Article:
Turning challenges into opportunities

Almost a year after the introduction of MiFID II, it's time for firms to look at adding business value beyond regulatory compliance.

MiFID II posed a significant amount of challenges, and the focus for firms in the immediate aftermath of the January 3rd deadline was basic compliance. In many cases, this has meant finding workarounds that meet the criteria laid out in the legislation, but not necessarily in the most effective or sustainable way. More importantly, these interim solutions lack a value add factor, meaning that they are not helping firms serve themselves or their clients any better than they were prior to MiFID II coming into play.

Now that the dust has settled, the focus for firms should therefore be to go further and start exploiting both data and technology to improve workflows and ultimately enhance their business.

CONNECTIVITY: The cornerstone of compliance

Industrializing the response

MiFID II is a marathon, not a sprint. Firms are waking up to the fact that many of the processes they have put in place for implementation day are not sustainable. To achieve and maintain MiFID II compliance over time – effectively, efficiently, and at scale – firms need to industrialize their processes. They will have to comprehensively rework their trading operations and the IT systems that underpin them, otherwise they will be exposed to operational, compliance and reputational risk in the future.
With rigorous new requirements around data capture, analysis, reporting and record-keeping, connectivity – between external and internal systems, databases and processors – is an absolutely essential part of any effective response to MiFID II.

Systematic Internalisation

We can expect any solution for Systematic Internalisation to contain at least the bare minimum requirements around publishing stock prices close to current market conditions, store data for record keeping and RTS27, and publication of trades to APAs. Supporting multiple asset classes should be possible, at least as long as they can be traded like stocks. To allow for the capturing of events between sales and trading, a basic Request For Quotes workflow should be available as well.

Systematic Internalisation

Competitive factors
  • Mixing SI and non-SI instruments for consistent workflows.
  • Using APA or on-exchange reports dependent on situation.
  • Automatic adapting to SMS/SSTI based requirements.
  • Allowing close interaction for SOR and algos, including RFQs and indications.
  • Proper RFQ negotiations with detailed conditions
  • Automated category/tier/value based responses
  • RFQ aggregation to mix SI with venue requests.
  • Market making multiple asset classes internally side-by-side with external venues.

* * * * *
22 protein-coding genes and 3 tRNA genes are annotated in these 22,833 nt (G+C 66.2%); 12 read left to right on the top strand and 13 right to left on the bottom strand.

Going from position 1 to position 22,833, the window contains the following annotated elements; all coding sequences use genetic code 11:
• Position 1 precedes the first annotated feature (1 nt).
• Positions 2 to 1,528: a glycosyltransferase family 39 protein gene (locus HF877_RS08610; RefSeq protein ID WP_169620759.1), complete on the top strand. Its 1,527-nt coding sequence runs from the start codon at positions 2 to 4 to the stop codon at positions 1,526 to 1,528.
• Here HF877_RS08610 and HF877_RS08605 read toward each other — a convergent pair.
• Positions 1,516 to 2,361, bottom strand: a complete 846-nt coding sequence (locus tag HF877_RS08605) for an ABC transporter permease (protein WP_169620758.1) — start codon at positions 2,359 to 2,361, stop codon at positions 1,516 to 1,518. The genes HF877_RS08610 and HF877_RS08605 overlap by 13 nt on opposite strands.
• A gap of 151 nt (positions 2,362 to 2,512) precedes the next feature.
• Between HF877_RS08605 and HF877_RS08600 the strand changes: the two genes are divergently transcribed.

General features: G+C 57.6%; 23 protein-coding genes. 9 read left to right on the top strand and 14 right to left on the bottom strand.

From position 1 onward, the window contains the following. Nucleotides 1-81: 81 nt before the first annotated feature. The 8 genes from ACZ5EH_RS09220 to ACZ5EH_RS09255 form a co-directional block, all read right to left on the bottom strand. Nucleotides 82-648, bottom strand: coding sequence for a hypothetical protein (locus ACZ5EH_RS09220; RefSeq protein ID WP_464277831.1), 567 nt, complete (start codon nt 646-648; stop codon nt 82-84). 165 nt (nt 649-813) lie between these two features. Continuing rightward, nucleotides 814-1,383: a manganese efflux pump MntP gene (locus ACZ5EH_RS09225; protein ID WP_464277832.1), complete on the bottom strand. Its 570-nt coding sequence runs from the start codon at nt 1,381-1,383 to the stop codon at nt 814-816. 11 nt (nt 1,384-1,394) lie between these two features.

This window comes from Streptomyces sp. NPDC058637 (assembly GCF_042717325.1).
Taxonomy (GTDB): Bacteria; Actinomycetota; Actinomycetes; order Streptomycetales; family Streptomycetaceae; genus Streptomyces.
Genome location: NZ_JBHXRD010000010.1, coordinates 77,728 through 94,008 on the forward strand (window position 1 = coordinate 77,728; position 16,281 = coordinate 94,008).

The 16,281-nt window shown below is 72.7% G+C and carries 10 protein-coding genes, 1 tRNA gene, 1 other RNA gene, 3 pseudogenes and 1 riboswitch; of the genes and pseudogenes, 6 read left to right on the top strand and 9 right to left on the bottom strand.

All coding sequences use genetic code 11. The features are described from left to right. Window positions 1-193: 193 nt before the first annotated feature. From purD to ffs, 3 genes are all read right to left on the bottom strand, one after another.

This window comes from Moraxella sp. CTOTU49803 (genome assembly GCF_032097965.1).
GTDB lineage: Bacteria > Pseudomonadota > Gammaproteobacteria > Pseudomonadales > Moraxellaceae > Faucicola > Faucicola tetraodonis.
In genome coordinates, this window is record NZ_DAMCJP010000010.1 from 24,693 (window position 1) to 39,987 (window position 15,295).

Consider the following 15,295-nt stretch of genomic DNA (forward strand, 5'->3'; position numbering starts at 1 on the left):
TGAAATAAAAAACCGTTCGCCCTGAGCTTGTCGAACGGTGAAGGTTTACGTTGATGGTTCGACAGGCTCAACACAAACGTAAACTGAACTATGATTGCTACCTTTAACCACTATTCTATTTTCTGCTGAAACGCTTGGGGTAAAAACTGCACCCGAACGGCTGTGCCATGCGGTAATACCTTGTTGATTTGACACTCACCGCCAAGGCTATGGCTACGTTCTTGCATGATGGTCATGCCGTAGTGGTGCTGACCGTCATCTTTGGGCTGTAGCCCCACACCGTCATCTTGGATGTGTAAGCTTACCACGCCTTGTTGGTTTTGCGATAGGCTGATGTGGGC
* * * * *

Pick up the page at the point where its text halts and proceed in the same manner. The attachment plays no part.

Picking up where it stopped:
• Supporting OTC contracts and combinations
  • Efficiently letting principal interests to aid agency facilitation.

Smart Order Routing

A post-MiFID II landscape has caused further market complexity as well as increased competition. The post-MIFID II landscape now features even more venues, with completely new market models such as continuous actions, block dark pools and Systematic Internalisers. Furthermore, execution post-MiFID II is now governed by an extensive list of parameters such as Large in Scale (LIS), Liquidity classification, Standard Market Size, as well as waiver statuses and much more. All of these considerations must be embedded into the transaction flow in general and into the SOR in particular. This diverse and fragmented set of liquidity providers would be very difficult to access – while taking sufficient steps to follow Best Execution – without a SOR designed for these conditions.

Smart Order Routing

Competitive factors
  • Adapting to agency/principal use.
  • Interacting with the conditional/indicative venues in parallel.
  • Historic and real-time tracking for increased likelihood of execution.
  • Latency awareness.
  • SI specific interaction.
  • Cross currency support.
  • RFQ negotiations.

Surveillance and reporting

MiFID II requires investment firms to monitor all trading activities, for example in terms of execution quality, algorithmic trading behavior, market making activities and client dealings. To minimize the risk of delaying implementation and missing regulatory deadlines, firms should identify all sources that are producing any data needed for correct reporting and monitoring. In addition, the output data requires normalization and enrichments based on classifications.
Athough the first period after the application of MiFID II has granted firms some leniency, regulators are now likely to start imposing stricter interpretations of the regulations, especially regarding Best Execution reporting.

Surveillance and reporting

Competitive factors
  • Consolidation of systems since any third party system data can be consumed through FIX drop copy.
  • Market maker monitoring detection of breaches of the ESMA thresholds, which would force the market maker to sign a market maker agreement with the trading venue.
  • Market abuse detection of certain scenarios running in real-time allowing for swift action to either contact trading venue or block the perpetrator.
  • Leveraging the compliance solution for business intelligence:
    • Program trading support in the form of pre-trade classification of difficulty to trade, at trade performance evaluation followed by post-trade report.
    • Handling of buyback programs.
    • Utilizing the vast amounts of data from RTS 27 reports in order to aid click trading through venue analysis.